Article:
One of the most senior religious leaders in the Islamic State (IS) group has been killed in west Mosul, according to Iraqi forces.
Abdullah al-Badrani, also known as Abu Ayoub al-Atar, reportedly died in an air strike by the US-led coalition on Thursday.
Al-Badrani issued many of the group's dictates, leading to the torture, death and sexual abuse of civilians.
Iraqi security forces are trying to retake al-Nuri mosque in the old city.
Who was the IS mufti? By Sebastian Usher, BBC Arab Affairs Editor
The Islamic State group has made its name feared and reviled through the very public atrocities and human rights abuses it has committed against whole communities.
Abu Ayoub al-Atar was infamous in Mosul and beyond for the religious decisions - or fatwas - he issued that permitted some of these acts.
He is believed to have given the justification for the enslavement and sexual abuse of women from the Yazidi minority in northern Iraq.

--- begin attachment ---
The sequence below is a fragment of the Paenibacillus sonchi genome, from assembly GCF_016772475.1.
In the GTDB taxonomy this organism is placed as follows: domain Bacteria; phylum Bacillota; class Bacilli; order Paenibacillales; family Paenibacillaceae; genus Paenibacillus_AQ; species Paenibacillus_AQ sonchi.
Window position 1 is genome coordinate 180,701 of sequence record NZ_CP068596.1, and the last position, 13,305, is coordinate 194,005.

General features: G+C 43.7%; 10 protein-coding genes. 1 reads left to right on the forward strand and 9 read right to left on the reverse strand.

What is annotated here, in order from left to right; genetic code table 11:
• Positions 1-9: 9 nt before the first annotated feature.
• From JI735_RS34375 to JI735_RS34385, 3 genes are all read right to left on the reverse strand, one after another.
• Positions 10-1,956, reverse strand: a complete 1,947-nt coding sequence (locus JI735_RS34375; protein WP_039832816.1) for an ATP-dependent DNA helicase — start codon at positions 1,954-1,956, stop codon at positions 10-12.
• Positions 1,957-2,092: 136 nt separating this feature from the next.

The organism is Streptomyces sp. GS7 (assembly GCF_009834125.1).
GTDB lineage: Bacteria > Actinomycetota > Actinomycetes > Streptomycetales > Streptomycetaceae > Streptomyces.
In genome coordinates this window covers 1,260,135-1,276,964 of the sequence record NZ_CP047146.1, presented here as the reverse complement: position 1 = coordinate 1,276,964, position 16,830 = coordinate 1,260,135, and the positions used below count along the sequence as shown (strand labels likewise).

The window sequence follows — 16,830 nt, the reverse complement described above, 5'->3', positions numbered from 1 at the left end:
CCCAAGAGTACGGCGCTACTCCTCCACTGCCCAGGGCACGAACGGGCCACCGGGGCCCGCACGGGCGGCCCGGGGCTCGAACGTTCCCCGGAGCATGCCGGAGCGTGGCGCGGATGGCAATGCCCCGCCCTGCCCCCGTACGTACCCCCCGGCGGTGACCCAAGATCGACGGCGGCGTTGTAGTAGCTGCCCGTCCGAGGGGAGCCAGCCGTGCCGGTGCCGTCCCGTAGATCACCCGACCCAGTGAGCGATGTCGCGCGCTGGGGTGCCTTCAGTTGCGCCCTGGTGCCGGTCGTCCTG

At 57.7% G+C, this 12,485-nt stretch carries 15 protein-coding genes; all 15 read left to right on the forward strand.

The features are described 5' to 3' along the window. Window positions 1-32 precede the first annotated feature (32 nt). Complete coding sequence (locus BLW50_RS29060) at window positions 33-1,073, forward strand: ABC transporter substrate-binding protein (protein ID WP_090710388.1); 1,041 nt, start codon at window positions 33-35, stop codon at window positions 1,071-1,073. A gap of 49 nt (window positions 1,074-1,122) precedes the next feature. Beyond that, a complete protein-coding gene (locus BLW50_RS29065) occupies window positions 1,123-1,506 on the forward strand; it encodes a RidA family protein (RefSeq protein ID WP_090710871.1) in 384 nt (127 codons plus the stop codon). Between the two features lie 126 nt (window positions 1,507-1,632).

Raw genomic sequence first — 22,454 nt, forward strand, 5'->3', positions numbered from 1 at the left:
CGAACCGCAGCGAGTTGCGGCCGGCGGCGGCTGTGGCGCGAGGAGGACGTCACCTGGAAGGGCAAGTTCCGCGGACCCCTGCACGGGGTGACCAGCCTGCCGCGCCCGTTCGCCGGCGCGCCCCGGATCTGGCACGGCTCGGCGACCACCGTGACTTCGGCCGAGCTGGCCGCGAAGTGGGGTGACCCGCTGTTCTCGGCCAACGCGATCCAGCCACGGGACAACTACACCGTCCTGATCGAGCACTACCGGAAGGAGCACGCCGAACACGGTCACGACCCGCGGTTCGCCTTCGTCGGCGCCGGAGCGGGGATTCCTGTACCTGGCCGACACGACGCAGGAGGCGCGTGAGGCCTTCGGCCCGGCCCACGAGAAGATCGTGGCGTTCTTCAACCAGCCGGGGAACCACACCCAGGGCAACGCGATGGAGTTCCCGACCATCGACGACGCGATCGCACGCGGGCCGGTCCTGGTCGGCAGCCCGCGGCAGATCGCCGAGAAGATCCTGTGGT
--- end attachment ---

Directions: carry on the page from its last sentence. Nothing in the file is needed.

More recently, he has given the authority for IS to continue to attack civilians in the eastern side of Mosul, which Iraqi forces have recaptured.
He called the civilians apostates who deserve to be killed.
The Iraqi government has issued instructions to civilians on how to stay safe as forces continue their assault on the IS-held western side of the city.
Al-Nuri mosque is a significant target as it is where IS leader Abu Bakr al-Baghdadi first appeared after the declaration of caliphate across parts of Iraq and Syria in 2014.